TBS Oblivion

By Turek on Jun 15, 2018

14  2,870  5

Hello, so the main reason for this build was that I broke my previous frame and this was laying around since I received it in last Drone Drop box.

The only other thing I needed was a 4-in-1 ESC, which after a quick research I decided to go with Holybro Tekko32 35A 4-in-1 BLHeli32 ESC which was supposed to be the best when it comes to noise.

First of all I must say this was the longest builds ever, because of the limited space and that bulky ESC that wouldn't fit into the frame and under the canopy. So perfect planning was the key here. I also wanted to use SP Racing F4 EVO flight controller that was laying around in my spares box, but after realising that it doesn't have an OSD and adding next board is not an option (because of the limited space inside the frame) I had to reuse Omnibus F4 Pro V2 board from a previous build.

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Motor holes

Another problem was with the motor holes not being aligned with the motors, as if someone intentionally designed them the other way around. Not sure who to blame (TBS or T-motor) as on other frames holes were universal so I could fit any motor and never expected this would be an issue here. At the end I used an arm from some broken frame and bolted it to the holes in Oblivion and this gave me a template to drill them correctly.

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Alt Tag First thought was to stack everything up where ESC would be on the bottom, turned upside down (so I'd have to solder motors from underneath) with mattery connector sticking out of one of the sides, then Flight Controller, next Receiver and bit higher spacers for the VTX.

This looked like it would fit and should be fine, but I didn;t like the idea of soldering motor cables from underneath the frame, which would also leave a lot of space between bottom of the frame and the ESC, as ESC would have to be high enough so that the battery straps are not being pushed by battery pads and the connector on the ESC.

This gave me an idea to actually place Receiver into that space.

Alt Tag So while doing so I also turned ESC upside down, so I have all the motor pads exposed from the top - for easier soldering. This looked like a success so I started soldering everything together.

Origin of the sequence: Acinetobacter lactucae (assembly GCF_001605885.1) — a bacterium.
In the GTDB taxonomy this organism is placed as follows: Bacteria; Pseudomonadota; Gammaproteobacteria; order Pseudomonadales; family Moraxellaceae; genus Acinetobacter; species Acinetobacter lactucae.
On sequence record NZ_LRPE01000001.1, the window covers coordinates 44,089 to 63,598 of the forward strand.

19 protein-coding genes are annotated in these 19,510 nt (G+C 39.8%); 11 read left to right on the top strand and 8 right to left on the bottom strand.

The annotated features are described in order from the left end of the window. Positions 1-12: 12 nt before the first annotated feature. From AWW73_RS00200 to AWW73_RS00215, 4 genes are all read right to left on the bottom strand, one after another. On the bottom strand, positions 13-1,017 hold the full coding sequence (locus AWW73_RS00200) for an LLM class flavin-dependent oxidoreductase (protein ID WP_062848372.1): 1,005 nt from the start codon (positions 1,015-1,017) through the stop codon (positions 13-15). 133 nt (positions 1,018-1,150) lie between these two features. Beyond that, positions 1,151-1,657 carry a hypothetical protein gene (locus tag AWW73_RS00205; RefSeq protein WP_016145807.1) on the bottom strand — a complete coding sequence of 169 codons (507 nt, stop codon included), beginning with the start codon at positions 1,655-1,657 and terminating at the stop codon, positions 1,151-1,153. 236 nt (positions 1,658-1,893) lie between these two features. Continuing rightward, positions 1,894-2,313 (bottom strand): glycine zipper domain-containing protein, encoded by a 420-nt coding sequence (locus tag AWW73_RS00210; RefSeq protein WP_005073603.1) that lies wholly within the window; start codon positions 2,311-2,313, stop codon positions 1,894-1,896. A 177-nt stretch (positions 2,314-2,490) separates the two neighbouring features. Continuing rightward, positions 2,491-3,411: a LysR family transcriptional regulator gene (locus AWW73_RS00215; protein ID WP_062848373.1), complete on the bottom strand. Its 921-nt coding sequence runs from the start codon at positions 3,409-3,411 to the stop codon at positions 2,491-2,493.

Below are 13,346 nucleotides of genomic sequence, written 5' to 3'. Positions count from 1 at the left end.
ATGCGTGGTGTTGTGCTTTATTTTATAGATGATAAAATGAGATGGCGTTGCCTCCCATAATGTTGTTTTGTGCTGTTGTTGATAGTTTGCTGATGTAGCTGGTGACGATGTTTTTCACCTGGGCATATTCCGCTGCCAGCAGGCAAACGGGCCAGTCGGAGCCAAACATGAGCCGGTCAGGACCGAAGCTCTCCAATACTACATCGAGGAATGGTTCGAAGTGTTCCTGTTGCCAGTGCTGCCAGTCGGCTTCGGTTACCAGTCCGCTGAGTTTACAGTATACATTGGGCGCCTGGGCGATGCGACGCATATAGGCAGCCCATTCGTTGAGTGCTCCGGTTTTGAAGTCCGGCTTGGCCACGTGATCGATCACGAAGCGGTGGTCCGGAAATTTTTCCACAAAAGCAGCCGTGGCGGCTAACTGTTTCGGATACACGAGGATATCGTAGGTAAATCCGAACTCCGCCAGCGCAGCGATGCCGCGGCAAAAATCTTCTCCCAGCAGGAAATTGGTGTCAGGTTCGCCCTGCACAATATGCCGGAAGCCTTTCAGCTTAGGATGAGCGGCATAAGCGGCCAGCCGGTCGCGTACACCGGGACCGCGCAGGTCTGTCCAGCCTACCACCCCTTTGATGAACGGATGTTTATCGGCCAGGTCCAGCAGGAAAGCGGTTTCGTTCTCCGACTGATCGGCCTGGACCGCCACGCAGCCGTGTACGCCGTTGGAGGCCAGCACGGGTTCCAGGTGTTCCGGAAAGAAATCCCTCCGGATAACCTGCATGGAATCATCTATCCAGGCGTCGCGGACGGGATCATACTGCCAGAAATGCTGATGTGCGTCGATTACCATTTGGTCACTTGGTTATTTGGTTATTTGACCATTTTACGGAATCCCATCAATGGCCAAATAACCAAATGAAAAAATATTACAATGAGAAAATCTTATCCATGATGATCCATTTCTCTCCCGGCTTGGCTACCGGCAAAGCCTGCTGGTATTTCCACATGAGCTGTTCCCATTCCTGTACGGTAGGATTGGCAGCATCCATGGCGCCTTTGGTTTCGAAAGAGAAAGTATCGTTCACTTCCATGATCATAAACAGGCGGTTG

Because I have moved Receiver to the bottom of the stack it made some space for the capacitor, and also decided to solder AXII antenna directly to the VTX.

This was all nicely fitting under the canopy, which I had to cut a little to acomodate battery pads that were sticking out at the side of the frame, and the ESC connector with it's cables on the other side.

Unfortunately after plugging it in, there was a lot of noise on the OSD display, and friends suggested to ground VTX and other unused components with additional wires, or use LC filter.

The real build

Back to the drawing board... I happened to have some different PDBs, and this specific Matek one was very thin (Matek Power Hub) so I thought I would stick it under the 4-in-1 ESC and also remove connector from that ESC and solder wires directly to it - to save space, meaning I could get everything about 0.5 centimeter lower.

Preparing receiver

I am big fan of liquid electrical tape - so called Plasi Dip - which I use pretty much on anything.

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Wiring motors

Reusing motors from a previous build, where one of them was broken and a replacement just arrived.

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Preparing PDB

Again, using Plasti Dip and a hot glue to hold wires where I wanted them to go.

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Removing ESC Connector

Only needed to wire 4 signal wires and the telemetry.

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Stacking it up

First goes the PDB, mounted on some rubber washers, then another set of washers (bit higher ones) with the ESC, next soft mounted Flight Controller, next is VTX on one side and lastly a loose Receiver. All coated with Plasti Dip. With his setup I didn't have any noise with the video feed, but I added capacitor anyways with intention to place it outside on one of the arms.

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Finishing touches

Last thing to do now was to mount capacitor, buzzer and antena so they are not getting into the way of propellers. Also put a 12AWG cable with XT60 connector instead of the temporary one that was on there from the beginning.

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As posted on my blog: turczynski.com



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FPV Scott   Mar 27, 2019  

Man I have the RTF oblivion, wish I was good enough rebuild it like you did. Everything you used except the receiver I wish my oblivion had!

Bangs2kd   Jun 19, 2018  

How did you manage to mount the rotor riot cam on the provided cam mount? I found it very difficult

Turek   Jun 22, 2018 

Hey, I had to cut a bit of the provided mount to fir the connectors, also had to cut the standofss that screws go through about 1mm. After this it fits nicely. Obviously you have to remove the back plate of the camera and use the provided one instead.

I actually haven't taken any photos of it, so hope the above explains the process.

sergetania   Jun 17, 2018  

Great build, thanks! Personally, I don't think that frame looks any good but you did a great job on it.

Question about Plasi Dip - if you need to repair something can you just solder through it? Thanks a lot!

Turek   Jun 19, 2018 

Thanks, really appreciated! As for the Plasti Dip, I just scratch it out (it really comes as one piece nicely), and than just put new layer in. But this is a rare case when I would do that.

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